East African crowned crane chicks by San Diego Zoo Via Flickr: Two East African crowned crane chicks at the San Diego Zoo Safari Park took a walk with their keeper earlier today as part of their daily exercise routine. The young female chicks, hatched 26 and 28 days ago, need daily exercise to strengthen their feet and long legs and to gain balance before they can join the adult birds in the Safari Park’s African Plains habitat.
East African crowned cranes get their name from the tall, stiff, golden feathers that cover their head when full grown. The young birds currently are light brown but as they mature, they will turn slate gray with dark gray to black primary and secondary feathers with chestnut markings. Their cheek patches will be white and red and they will stand approximately four feet tall.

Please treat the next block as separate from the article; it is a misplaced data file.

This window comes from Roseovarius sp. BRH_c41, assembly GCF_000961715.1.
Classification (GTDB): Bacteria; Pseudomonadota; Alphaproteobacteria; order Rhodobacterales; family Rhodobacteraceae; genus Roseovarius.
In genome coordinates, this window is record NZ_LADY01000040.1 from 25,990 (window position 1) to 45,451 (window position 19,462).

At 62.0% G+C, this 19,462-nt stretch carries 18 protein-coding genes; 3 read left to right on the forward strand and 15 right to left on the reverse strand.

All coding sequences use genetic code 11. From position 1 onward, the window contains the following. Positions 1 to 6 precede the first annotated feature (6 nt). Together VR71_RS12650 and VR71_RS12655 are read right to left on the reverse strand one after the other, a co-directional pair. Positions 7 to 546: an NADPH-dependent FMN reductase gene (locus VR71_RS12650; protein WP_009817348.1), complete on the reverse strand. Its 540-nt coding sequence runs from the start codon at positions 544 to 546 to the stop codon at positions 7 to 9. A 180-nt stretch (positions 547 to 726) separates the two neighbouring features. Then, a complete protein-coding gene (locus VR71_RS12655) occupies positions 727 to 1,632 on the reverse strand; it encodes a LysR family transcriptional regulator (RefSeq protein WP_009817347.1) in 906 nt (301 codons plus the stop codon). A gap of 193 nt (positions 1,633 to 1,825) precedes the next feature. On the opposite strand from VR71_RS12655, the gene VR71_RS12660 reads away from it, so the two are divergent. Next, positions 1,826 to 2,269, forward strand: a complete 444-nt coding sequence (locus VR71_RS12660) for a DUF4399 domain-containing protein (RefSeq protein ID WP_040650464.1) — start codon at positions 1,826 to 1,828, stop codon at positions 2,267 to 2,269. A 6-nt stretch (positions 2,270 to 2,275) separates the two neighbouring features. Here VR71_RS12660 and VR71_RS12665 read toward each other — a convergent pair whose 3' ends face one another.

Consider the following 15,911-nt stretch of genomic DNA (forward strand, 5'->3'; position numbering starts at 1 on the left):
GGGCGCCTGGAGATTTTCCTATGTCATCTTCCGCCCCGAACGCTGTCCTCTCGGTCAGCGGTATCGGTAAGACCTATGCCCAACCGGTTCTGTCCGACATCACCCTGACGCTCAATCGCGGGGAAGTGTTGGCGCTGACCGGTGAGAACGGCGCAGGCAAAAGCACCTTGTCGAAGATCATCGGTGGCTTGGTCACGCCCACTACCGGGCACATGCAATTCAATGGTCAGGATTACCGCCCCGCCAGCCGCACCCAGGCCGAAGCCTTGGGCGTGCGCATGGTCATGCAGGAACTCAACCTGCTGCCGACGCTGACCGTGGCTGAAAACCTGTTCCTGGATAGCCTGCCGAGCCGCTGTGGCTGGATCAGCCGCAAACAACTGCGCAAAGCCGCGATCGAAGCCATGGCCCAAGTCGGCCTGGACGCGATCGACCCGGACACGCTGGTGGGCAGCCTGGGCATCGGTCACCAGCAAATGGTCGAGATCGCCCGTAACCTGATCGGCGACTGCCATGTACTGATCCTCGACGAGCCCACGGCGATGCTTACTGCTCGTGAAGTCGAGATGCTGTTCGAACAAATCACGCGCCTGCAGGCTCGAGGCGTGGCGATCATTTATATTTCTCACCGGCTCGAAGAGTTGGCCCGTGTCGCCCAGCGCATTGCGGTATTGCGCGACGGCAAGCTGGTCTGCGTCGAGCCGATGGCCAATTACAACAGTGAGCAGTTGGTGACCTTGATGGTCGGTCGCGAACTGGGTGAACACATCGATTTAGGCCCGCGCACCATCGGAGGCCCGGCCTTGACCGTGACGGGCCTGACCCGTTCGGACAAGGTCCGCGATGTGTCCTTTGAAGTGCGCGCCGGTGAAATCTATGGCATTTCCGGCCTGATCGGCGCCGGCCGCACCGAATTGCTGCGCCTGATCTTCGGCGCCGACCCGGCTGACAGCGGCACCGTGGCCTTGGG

East African crowned cranes are listed as an endangered species by the International Union for Conservation of Nature (IUCN). The numbers and range of these birds have been reduced significantly over the past 20 years due to the loss, transformation and degradation of its habitat. These two crane chicks represent the 62nd and 63rd hatchings of this species at the Safari Park.
Tumblr has decided that it doesn’t much appreciate audio posts made with copyright material, and it seems that several big name audio blogs are getting attacked for this. We have no intentions of disappearing on you folks….which means we’ll be switching up our methods a bit.
So to celebrate the new look for Sound Test, how about a remake of one of the most phenomenal Kirby tunes ever made? In fact…let’s have a whole Sound Test day!